A rare Botticelli portrait sold for $92.2 million at auction at Sotheby's in New York on Thursday, a world record for any work by the Italian artist.
The Renaissance artist's "Young Man Holding a Roundel" is one of only around a dozen of his portraits known to survive today. Sandro Botticelli's large-scale "Birth of Venus" and "Primavera" paintings are displayed in Florence's Uffizi Gallery.
Sotheby's said it was one of the most significant and valuable portraits of any period ever to appear at auction.
The $92.2 million price at the auction, conducted by bidders on the phone and online, included a buyer's premium. The identity of the buyer was not immediately known.
The 15th-century work, which has also been known as "Young Man Holding a Medallion," had carried a presale estimate of $80 million, and Sotheby's had thought it might fetch more than $100 million.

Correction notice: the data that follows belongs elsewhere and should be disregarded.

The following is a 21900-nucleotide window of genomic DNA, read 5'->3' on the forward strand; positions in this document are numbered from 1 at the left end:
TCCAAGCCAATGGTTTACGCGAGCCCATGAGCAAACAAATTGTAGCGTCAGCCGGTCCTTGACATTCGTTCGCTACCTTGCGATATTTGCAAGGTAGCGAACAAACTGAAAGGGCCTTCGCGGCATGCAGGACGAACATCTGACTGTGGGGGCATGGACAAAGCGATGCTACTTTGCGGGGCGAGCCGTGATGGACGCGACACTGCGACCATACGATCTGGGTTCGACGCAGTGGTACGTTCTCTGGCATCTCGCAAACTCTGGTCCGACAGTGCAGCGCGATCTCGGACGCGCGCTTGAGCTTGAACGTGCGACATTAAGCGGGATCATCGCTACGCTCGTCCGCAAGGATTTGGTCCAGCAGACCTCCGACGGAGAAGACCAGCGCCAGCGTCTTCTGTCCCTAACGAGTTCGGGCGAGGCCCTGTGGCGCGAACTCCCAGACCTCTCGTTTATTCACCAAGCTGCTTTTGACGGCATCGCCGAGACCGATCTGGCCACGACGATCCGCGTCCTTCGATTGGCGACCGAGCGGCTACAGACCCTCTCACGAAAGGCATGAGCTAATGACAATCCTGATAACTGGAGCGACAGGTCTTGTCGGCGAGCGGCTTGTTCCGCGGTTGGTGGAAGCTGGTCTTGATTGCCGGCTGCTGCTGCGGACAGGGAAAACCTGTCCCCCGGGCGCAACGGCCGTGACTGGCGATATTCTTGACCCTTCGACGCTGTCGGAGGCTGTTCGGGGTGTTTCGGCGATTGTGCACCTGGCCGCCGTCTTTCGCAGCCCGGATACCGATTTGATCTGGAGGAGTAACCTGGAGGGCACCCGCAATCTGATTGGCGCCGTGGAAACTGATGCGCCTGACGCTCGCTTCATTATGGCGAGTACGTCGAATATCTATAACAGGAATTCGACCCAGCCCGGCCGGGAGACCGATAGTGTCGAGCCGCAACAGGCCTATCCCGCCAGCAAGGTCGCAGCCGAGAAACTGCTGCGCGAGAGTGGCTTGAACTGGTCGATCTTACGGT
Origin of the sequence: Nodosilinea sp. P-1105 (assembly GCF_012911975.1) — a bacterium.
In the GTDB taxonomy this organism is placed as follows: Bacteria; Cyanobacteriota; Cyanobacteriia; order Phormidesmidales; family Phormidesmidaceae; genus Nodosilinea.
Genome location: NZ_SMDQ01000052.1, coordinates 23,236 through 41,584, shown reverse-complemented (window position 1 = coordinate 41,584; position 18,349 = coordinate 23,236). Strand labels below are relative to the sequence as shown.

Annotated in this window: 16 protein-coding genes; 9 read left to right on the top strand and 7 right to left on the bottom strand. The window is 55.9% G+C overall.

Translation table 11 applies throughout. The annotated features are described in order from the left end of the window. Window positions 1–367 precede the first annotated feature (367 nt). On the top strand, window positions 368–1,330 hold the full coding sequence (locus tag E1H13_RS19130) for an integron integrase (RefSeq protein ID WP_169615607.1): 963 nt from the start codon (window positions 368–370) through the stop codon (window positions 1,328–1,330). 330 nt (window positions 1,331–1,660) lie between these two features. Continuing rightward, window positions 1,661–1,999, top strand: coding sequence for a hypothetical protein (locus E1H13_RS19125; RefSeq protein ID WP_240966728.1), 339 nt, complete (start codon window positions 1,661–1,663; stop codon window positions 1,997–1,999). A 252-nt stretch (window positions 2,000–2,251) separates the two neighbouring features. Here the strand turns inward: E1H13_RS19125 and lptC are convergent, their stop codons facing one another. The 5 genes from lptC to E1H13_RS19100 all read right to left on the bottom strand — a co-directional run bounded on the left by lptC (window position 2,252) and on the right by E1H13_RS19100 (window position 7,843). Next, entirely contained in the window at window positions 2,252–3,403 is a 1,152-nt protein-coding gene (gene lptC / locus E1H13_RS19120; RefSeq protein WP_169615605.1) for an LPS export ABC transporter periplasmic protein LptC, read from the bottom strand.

"There are a number of artists that ... are Olympian really in their genius. And Botticelli is one of those," Christopher Apostle, director of Old Masters paintings at the auction house, said ahead of Thursday's auction.
Sotheby's said "Young Man Holding a Roundel" was acquired for $1.3 million by its previous, unidentified owner at an auction in 1982 in the United Kingdom.
It shows an unknown young man, likely a member of Florence's elite in the late 15th century, dressed in a simple tunic with a blue sky behind him and holding a roundel, or medallion.